http://dx.doi.org/10.1016/j.oregeorev.2014.09.027
0169-1368/© 2014 Elsevier B.V. All rights reserved.
a b s t r a c t
a r t i c l e i n f o
Article history:
Received 6 July 2014
Received in revised form 10 September 2014
Accepted 17 September 2014
Available online 28 September 2014

Keywords:
High-sulfidation
Epithermal
Andes
Landscape evolution
Erosion
Uplift
Flat subduction
Neogene
Gold and silver ores in the vast majority of Andean high-sulfidation epithermal Au–Ag deposits occur at high
present day elevations and typically 200–500 m below low relief landforms situated at 3500 to 5200 m a.s.l.
Most deposits are middle Miocene and younger and include, El Indio, Tambo, Pascua–Lama, Veladero (El Indio
belt, Chile/Argentina), Cerro de Pasco (Central Peru), Pierina, Lagunas Norte, Yanacocha (northern Peru),
Quimsacocha (Ecuador), and the California–Vetas mining district (Santander, Colombia), jointly accounting for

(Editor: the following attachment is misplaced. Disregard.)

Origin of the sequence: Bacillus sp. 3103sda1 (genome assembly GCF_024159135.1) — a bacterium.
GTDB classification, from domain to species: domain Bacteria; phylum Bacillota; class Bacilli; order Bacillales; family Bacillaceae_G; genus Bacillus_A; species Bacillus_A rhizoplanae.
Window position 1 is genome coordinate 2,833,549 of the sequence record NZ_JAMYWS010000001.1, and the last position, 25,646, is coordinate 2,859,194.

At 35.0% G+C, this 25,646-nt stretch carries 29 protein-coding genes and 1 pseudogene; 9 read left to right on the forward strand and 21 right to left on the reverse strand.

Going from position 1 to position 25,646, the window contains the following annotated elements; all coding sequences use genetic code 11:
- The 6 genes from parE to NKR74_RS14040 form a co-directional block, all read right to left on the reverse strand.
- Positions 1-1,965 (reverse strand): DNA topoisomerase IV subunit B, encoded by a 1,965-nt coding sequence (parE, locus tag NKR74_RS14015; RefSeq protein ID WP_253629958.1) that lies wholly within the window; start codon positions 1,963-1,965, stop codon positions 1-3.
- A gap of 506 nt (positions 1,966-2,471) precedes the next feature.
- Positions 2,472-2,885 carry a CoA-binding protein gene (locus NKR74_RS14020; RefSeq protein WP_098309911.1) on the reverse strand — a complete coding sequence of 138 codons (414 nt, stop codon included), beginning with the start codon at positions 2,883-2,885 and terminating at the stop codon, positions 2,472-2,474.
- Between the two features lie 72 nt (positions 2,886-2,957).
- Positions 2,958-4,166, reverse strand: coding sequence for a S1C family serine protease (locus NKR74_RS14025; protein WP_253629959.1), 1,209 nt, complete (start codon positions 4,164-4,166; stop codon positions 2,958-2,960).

N130MozAu resources. Slightly older examples are only preserved in the AtacamaDesert and include themiddle
Eocene El Guanaco and El Hueso and the late Oligocene/early Miocene La Coipa deposits. The absence of Paleo-
cene and older high-sulfidation epithermal deposits can be explained by limited preservation potential imposed
by transpressional tectonicswithin overall contractile episodes and surface uplift. These conditions prevailed pre-
dominantly in segments of shallow-angle subduction of the Nazca or Caribbean plate below the South American
continent, a tectonic setting also common for porphyry-style Cu (–Au,Mo) deposits. Stratovolcanoes are uncom-
mon ore hosts and volcanic rocks coincident with mineralization are in most cases volumetrically restricted or
absent, recording the terminal stages of local arc magmatism. However, dacitic domes are important at,
e.g., Yanacocha and La Coipa. At Lagunas Norte, a small stratovolcano largely pre-dating but temporally overlap-
ping with mineralization occurs immediately east of the deposit and volcanic sector collapse may have occurred
during hydrothermal activity.
Mineralization is typically located near the backscarp of pediments or the heads of valleys incising now high-
elevation, low-relief surfaces. In the California–Vetas Mining District and El Indio belt, hydrothermal alunite